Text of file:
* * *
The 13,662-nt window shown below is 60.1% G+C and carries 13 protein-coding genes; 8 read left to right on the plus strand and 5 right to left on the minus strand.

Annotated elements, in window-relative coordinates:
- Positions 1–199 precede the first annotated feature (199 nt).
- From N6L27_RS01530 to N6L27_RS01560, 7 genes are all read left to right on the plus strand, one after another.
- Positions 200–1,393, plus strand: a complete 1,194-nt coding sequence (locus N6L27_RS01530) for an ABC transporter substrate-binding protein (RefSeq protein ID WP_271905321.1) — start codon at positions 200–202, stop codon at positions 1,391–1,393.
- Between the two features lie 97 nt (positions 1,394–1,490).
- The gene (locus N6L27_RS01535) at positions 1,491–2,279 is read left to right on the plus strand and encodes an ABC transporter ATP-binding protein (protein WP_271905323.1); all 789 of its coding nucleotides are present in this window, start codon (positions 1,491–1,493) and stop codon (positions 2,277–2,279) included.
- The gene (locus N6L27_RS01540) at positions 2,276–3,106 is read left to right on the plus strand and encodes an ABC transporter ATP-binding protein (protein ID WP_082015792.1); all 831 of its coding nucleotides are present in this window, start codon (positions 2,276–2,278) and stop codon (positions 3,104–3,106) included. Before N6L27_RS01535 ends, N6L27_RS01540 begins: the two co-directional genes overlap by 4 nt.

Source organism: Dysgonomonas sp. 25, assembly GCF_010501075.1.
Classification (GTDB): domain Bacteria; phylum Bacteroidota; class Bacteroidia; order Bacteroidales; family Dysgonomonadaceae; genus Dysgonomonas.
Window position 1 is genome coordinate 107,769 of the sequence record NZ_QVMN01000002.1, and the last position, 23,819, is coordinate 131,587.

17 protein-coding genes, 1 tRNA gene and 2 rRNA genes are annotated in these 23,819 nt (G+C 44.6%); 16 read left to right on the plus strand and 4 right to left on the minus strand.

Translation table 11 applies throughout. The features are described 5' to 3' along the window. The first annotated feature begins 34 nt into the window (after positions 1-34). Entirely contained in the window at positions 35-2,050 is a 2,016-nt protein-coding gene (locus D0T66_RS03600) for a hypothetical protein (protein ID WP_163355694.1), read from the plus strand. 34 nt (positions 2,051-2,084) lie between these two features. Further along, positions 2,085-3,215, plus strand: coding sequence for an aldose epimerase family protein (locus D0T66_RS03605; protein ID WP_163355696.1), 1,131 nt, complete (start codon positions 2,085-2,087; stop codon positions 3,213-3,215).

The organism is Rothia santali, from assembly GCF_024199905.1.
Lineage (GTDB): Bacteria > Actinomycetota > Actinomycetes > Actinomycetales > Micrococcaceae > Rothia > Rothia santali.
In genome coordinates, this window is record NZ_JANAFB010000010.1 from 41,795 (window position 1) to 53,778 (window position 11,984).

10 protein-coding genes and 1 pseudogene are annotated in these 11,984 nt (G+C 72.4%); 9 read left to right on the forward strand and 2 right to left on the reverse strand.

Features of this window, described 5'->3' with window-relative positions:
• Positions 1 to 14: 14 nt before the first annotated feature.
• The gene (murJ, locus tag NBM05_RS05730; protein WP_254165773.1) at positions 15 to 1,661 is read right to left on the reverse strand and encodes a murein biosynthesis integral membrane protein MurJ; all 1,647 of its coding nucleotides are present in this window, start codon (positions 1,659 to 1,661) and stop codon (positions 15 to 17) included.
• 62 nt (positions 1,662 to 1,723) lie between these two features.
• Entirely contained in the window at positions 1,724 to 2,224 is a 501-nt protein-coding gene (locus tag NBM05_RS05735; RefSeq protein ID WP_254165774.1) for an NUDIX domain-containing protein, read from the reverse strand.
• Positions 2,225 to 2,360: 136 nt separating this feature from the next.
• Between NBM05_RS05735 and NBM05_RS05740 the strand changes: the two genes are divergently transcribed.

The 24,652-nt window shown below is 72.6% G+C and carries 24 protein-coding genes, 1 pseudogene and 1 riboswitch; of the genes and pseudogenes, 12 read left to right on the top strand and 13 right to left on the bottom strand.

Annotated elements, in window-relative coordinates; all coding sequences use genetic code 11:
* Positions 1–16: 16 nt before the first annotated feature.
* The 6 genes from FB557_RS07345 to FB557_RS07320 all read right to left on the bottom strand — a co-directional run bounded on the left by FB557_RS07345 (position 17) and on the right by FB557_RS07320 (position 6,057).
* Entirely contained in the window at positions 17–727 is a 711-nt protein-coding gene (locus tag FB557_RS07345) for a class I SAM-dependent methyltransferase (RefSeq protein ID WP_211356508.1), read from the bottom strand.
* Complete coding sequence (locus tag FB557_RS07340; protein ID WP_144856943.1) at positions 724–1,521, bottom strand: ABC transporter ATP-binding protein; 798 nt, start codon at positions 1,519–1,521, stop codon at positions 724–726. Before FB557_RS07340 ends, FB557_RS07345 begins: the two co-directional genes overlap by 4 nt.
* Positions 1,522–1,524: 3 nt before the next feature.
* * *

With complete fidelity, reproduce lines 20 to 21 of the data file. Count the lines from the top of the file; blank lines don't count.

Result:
• The gene (murJ, locus tag NBM05_RS05730; protein WP_254165773.1) at positions 15 to 1,661 is read right to left on the reverse strand and encodes a murein biosynthesis integral membrane protein MurJ; all 1,647 of its coding nucleotides are present in this window, start codon (positions 1,659 to 1,661) and stop codon (positions 15 to 17) included.
• 62 nt (positions 1,662 to 1,723) lie between these two features.